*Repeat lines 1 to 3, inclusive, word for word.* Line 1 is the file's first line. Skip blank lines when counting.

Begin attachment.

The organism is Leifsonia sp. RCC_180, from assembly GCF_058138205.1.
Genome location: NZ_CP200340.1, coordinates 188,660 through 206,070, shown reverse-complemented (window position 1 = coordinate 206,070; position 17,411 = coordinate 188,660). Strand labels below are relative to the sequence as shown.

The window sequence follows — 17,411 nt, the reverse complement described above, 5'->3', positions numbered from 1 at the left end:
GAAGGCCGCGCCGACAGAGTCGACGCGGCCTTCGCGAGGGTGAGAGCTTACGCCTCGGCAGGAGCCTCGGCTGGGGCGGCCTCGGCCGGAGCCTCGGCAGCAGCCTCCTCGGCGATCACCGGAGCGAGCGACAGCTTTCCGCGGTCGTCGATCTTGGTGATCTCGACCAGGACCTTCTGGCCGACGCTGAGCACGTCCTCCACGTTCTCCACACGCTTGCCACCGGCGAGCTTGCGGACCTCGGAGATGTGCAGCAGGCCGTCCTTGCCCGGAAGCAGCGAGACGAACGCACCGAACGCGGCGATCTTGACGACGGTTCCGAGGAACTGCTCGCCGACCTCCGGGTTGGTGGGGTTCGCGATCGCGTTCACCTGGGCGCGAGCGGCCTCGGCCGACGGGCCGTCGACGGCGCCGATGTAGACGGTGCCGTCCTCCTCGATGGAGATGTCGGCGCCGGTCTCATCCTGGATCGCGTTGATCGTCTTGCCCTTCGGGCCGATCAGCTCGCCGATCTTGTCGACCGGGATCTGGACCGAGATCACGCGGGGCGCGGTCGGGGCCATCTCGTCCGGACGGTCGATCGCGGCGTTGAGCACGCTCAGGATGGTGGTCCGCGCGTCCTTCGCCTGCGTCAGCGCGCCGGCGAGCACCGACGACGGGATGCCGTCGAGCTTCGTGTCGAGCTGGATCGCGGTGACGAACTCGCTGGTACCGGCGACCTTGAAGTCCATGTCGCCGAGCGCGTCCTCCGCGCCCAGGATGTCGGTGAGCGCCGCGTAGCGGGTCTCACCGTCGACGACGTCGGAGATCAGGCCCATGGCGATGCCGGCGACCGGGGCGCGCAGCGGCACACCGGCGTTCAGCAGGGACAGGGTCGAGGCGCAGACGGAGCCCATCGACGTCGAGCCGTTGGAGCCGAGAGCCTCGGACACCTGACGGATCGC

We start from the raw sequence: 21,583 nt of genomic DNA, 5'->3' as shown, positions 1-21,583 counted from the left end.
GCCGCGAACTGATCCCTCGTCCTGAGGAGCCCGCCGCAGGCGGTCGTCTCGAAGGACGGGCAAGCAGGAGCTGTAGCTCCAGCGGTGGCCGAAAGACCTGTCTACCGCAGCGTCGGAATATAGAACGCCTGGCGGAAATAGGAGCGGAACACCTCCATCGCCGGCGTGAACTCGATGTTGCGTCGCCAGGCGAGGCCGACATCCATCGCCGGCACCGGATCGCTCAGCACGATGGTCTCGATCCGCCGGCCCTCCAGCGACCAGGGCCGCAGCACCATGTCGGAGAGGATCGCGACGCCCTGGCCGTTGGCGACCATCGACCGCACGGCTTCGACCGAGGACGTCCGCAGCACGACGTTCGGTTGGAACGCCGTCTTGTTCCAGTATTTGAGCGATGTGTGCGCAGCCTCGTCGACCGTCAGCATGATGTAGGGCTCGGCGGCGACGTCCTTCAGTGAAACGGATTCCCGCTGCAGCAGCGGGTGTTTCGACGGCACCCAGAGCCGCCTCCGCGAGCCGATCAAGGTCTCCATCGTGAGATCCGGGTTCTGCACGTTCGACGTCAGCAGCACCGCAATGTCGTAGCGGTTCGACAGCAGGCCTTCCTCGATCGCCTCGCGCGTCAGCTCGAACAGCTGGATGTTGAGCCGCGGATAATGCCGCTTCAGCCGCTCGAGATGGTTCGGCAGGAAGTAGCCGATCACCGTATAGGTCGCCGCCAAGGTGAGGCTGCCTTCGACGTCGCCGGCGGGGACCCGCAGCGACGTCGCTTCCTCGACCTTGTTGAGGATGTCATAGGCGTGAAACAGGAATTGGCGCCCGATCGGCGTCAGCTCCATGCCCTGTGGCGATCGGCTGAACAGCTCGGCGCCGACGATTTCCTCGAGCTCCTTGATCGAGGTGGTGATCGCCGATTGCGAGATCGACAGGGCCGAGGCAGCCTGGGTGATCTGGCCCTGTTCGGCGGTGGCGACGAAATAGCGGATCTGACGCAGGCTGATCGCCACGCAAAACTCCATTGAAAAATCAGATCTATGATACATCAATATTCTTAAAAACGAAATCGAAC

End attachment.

The organism is Leifsonia sp. RCC_180, from assembly GCF_058138205.1.
Genome location: NZ_CP200340.1, coordinates 188,660 through 206,070, shown reverse-complemented (window position 1 = coordinate 206,070; position 17,411 = coordinate 188,660). Strand labels below are relative to the sequence as shown.

The window sequence follows — 17,411 nt, the reverse complement described above, 5'->3', positions numbered from 1 at the left end: